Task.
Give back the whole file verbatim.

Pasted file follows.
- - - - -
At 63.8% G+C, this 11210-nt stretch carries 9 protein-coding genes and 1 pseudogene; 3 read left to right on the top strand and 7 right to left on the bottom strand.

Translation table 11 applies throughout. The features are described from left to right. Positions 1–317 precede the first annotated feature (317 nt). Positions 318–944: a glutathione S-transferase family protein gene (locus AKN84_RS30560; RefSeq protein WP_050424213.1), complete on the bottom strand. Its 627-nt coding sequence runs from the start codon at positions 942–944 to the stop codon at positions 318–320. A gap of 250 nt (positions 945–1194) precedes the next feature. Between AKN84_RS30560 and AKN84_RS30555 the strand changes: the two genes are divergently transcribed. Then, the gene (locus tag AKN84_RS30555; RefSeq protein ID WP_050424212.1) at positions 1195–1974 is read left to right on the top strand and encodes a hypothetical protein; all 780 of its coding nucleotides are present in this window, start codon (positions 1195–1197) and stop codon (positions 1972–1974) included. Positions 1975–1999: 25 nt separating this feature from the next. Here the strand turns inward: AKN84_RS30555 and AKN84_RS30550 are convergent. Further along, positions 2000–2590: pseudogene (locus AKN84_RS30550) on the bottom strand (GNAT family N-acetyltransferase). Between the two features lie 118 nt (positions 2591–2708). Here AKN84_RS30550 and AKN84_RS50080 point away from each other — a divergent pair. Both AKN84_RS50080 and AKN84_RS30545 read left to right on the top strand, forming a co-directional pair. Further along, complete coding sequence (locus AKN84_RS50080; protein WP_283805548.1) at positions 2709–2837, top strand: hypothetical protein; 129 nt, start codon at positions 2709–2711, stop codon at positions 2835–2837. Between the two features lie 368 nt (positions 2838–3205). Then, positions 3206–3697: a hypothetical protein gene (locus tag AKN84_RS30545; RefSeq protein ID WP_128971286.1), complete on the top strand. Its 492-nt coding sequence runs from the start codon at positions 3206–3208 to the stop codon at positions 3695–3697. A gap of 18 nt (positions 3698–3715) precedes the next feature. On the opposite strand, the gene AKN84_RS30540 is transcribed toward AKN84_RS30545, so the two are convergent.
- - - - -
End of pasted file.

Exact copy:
At 63.8% G+C, this 11210-nt stretch carries 9 protein-coding genes and 1 pseudogene; 3 read left to right on the top strand and 7 right to left on the bottom strand.

Translation table 11 applies throughout. The features are described from left to right. Positions 1–317 precede the first annotated feature (317 nt). Positions 318–944: a glutathione S-transferase family protein gene (locus AKN84_RS30560; RefSeq protein WP_050424213.1), complete on the bottom strand. Its 627-nt coding sequence runs from the start codon at positions 942–944 to the stop codon at positions 318–320. A gap of 250 nt (positions 945–1194) precedes the next feature. Between AKN84_RS30560 and AKN84_RS30555 the strand changes: the two genes are divergently transcribed. Then, the gene (locus tag AKN84_RS30555; RefSeq protein ID WP_050424212.1) at positions 1195–1974 is read left to right on the top strand and encodes a hypothetical protein; all 780 of its coding nucleotides are present in this window, start codon (positions 1195–1197) and stop codon (positions 1972–1974) included. Positions 1975–1999: 25 nt separating this feature from the next. Here the strand turns inward: AKN84_RS30555 and AKN84_RS30550 are convergent. Further along, positions 2000–2590: pseudogene (locus AKN84_RS30550) on the bottom strand (GNAT family N-acetyltransferase). Between the two features lie 118 nt (positions 2591–2708). Here AKN84_RS30550 and AKN84_RS50080 point away from each other — a divergent pair. Both AKN84_RS50080 and AKN84_RS30545 read left to right on the top strand, forming a co-directional pair. Further along, complete coding sequence (locus AKN84_RS50080; protein WP_283805548.1) at positions 2709–2837, top strand: hypothetical protein; 129 nt, start codon at positions 2709–2711, stop codon at positions 2835–2837. Between the two features lie 368 nt (positions 2838–3205). Then, positions 3206–3697: a hypothetical protein gene (locus tag AKN84_RS30545; RefSeq protein ID WP_128971286.1), complete on the top strand. Its 492-nt coding sequence runs from the start codon at positions 3206–3208 to the stop codon at positions 3695–3697. A gap of 18 nt (positions 3698–3715) precedes the next feature. On the opposite strand, the gene AKN84_RS30540 is transcribed toward AKN84_RS30545, so the two are convergent.